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81. The Proceedings of the Twenty-First World Congress of Philosophy: Volume > 11
Elif Çirakman Heidegger's Concept of Human Freedom: From Metaphysical to Its Tragic Sense
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In this paper, I examine how and why Heidegger's early conception of freedom as the ground of the self-appropriation of Dasein had been gradually transformed after 1930. The approach of Heidegger to the issue of human freedom displays how his thinking proceeds from Kant's formulation of the problem in "The Third Antinomy" of the first Critique to Sophocles' tragedy of Antigone. I argue that the reason behind this transformation resides in the attempt of thinking the relation between freedom and natural necessity over and beyond the constraints of critical philosophy. What seems pivotal in this transformation is Heidegger's growing concern with the "tragic" in which he envisages the possibility of a genuine exposure to the "truth" of the conflict between freedom and necessity and, more primordially, to the "abode" wherein the encounter between man and Being {Sein) occurs. Here, the "tragic" is pointing to the limits of representation and what is presented. In other words, it exhibits the limits of human freedom in its relation to the truth of Being. In the passion for disclosure of Being {aletheia), man is driven into the freedom of instituting its truth. In Heidegger's late thinking, human freedom is determined not any more by the obligation of choosing oneself but by the necessity of clearing the truth of Being. Human freedom is tragic in the face of this necessity that it has to answer. Therefore, man is envisaged as having no right or mastery over his freedom for there is no total clearing of its origin. Finally, I argue that it seems impossible to understand the transformation in Heidegger's concept of freedom without an appeal to his emphasis on the "tragic" as being an attempt to deepen and to transfigure the problem as treated in Kantian critical philosophy. In its tragic sense, Heidegger's concept of human freedom displays what lies beneath the Kantian antinomy: the incomprehensible origin of human freedom conceived as the event of the historical appropriation of Being {Er-eignis).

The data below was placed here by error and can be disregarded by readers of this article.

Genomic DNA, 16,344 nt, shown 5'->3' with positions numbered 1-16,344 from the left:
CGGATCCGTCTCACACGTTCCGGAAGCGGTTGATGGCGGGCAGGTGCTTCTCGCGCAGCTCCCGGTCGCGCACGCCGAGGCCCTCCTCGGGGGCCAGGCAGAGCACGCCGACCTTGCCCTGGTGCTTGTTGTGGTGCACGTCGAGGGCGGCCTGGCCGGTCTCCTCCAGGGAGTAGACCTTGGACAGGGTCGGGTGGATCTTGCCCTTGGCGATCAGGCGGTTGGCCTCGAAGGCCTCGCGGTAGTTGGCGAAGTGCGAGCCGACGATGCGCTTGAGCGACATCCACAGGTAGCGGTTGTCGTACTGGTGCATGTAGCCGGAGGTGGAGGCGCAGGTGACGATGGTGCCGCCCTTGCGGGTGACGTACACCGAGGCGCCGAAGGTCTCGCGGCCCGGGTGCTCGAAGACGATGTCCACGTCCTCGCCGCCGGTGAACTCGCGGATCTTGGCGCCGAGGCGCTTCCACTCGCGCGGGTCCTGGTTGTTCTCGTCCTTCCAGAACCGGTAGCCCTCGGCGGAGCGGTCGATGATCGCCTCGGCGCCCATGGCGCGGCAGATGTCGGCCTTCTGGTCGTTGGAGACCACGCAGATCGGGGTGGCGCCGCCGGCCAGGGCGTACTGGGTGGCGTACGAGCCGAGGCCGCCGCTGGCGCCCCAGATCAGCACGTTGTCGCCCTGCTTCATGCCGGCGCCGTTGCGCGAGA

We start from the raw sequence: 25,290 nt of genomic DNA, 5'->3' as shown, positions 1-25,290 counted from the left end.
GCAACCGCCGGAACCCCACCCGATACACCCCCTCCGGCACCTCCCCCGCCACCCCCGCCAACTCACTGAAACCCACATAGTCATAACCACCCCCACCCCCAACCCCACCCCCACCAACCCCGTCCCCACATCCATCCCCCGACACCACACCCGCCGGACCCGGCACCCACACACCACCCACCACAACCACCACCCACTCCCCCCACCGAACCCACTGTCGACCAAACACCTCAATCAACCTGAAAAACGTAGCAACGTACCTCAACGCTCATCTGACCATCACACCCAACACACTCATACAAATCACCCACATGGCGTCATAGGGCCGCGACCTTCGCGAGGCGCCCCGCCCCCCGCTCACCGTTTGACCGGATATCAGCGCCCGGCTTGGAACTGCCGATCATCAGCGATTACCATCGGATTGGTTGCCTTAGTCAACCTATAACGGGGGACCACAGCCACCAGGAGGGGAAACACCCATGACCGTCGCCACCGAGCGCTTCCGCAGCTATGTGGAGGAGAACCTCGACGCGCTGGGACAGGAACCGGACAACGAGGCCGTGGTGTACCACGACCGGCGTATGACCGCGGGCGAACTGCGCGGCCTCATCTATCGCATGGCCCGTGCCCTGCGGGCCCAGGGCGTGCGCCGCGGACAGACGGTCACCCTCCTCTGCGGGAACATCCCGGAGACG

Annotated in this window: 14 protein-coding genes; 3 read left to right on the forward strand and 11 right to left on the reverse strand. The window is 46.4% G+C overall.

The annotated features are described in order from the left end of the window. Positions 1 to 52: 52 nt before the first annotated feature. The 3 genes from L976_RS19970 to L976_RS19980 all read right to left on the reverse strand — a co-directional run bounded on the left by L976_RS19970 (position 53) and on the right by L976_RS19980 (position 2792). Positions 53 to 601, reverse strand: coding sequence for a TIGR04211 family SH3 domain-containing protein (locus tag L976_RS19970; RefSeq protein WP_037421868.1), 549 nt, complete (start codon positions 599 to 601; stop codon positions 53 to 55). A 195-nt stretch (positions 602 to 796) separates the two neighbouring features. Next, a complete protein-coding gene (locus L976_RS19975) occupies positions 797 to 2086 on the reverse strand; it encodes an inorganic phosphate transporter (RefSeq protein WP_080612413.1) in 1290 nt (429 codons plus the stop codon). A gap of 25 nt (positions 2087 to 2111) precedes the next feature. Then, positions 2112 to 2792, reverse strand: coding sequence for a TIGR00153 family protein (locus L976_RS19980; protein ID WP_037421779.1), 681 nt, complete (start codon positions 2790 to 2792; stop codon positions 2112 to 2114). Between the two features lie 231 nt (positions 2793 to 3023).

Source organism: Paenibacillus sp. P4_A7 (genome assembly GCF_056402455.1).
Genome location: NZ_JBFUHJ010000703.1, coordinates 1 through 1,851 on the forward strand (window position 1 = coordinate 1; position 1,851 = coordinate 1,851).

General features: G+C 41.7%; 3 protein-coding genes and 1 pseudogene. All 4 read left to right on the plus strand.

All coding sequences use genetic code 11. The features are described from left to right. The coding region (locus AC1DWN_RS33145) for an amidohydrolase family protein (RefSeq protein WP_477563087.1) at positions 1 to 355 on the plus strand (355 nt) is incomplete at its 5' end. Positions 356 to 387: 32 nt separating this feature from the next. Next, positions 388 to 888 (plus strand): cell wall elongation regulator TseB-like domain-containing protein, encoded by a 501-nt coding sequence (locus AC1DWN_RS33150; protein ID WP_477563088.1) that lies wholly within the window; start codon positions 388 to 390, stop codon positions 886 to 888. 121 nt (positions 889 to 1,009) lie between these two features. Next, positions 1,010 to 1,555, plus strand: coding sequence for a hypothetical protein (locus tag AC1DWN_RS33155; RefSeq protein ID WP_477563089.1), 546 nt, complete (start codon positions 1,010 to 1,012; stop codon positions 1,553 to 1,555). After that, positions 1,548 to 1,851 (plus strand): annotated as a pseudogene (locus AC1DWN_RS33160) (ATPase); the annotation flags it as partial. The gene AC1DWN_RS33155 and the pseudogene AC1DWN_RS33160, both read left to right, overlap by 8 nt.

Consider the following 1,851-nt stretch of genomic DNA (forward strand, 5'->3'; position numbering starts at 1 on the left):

82. The Proceedings of the Twenty-First World Congress of Philosophy: Volume > 11
Contributors
83. The Proceedings of the Twenty-First World Congress of Philosophy: Volume > 12
Ilkka Niiniluoto Abduction and Scientific Realism